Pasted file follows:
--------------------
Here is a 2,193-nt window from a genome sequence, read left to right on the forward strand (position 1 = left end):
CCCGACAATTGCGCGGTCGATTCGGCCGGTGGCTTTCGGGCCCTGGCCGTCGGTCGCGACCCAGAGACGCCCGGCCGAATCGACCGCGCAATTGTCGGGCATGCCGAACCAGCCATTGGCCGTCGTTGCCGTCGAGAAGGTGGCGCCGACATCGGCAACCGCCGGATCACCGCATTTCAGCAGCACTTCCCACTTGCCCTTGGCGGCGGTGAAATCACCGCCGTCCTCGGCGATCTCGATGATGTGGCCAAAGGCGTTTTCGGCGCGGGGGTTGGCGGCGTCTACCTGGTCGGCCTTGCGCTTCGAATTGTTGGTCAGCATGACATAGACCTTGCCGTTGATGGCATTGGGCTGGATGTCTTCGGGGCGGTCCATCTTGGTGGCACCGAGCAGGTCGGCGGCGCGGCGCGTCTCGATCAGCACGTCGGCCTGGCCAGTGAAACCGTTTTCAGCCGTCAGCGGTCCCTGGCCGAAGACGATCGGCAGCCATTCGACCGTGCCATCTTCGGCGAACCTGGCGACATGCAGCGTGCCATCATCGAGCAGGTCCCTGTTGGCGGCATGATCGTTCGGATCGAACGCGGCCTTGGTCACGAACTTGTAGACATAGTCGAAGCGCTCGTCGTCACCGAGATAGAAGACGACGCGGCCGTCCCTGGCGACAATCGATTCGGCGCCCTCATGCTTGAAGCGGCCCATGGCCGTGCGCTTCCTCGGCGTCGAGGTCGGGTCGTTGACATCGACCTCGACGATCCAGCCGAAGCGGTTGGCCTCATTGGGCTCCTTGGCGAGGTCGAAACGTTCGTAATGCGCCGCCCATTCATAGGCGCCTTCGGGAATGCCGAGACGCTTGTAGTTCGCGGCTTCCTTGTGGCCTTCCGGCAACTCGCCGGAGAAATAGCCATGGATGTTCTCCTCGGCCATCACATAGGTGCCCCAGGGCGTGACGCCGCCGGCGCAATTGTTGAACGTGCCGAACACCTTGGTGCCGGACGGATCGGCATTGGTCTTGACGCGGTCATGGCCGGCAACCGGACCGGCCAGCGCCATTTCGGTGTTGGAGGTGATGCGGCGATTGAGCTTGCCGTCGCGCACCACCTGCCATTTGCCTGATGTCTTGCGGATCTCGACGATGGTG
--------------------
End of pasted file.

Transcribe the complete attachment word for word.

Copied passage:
Here is a 2,193-nt window from a genome sequence, read left to right on the forward strand (position 1 = left end):
CCCGACAATTGCGCGGTCGATTCGGCCGGTGGCTTTCGGGCCCTGGCCGTCGGTCGCGACCCAGAGACGCCCGGCCGAATCGACCGCGCAATTGTCGGGCATGCCGAACCAGCCATTGGCCGTCGTTGCCGTCGAGAAGGTGGCGCCGACATCGGCAACCGCCGGATCACCGCATTTCAGCAGCACTTCCCACTTGCCCTTGGCGGCGGTGAAATCACCGCCGTCCTCGGCGATCTCGATGATGTGGCCAAAGGCGTTTTCGGCGCGGGGGTTGGCGGCGTCTACCTGGTCGGCCTTGCGCTTCGAATTGTTGGTCAGCATGACATAGACCTTGCCGTTGATGGCATTGGGCTGGATGTCTTCGGGGCGGTCCATCTTGGTGGCACCGAGCAGGTCGGCGGCGCGGCGCGTCTCGATCAGCACGTCGGCCTGGCCAGTGAAACCGTTTTCAGCCGTCAGCGGTCCCTGGCCGAAGACGATCGGCAGCCATTCGACCGTGCCATCTTCGGCGAACCTGGCGACATGCAGCGTGCCATCATCGAGCAGGTCCCTGTTGGCGGCATGATCGTTCGGATCGAACGCGGCCTTGGTCACGAACTTGTAGACATAGTCGAAGCGCTCGTCGTCACCGAGATAGAAGACGACGCGGCCGTCCCTGGCGACAATCGATTCGGCGCCCTCATGCTTGAAGCGGCCCATGGCCGTGCGCTTCCTCGGCGTCGAGGTCGGGTCGTTGACATCGACCTCGACGATCCAGCCGAAGCGGTTGGCCTCATTGGGCTCCTTGGCGAGGTCGAAACGTTCGTAATGCGCCGCCCATTCATAGGCGCCTTCGGGAATGCCGAGACGCTTGTAGTTCGCGGCTTCCTTGTGGCCTTCCGGCAACTCGCCGGAGAAATAGCCATGGATGTTCTCCTCGGCCATCACATAGGTGCCCCAGGGCGTGACGCCGCCGGCGCAATTGTTGAACGTGCCGAACACCTTGGTGCCGGACGGATCGGCATTGGTCTTGACGCGGTCATGGCCGGCAACCGGACCGGCCAGCGCCATTTCGGTGTTGGAGGTGATGCGGCGATTGAGCTTGCCGTCGCGCACCACCTGCCATTTGCCTGATGTCTTGCGGATCTCGACGATGGTG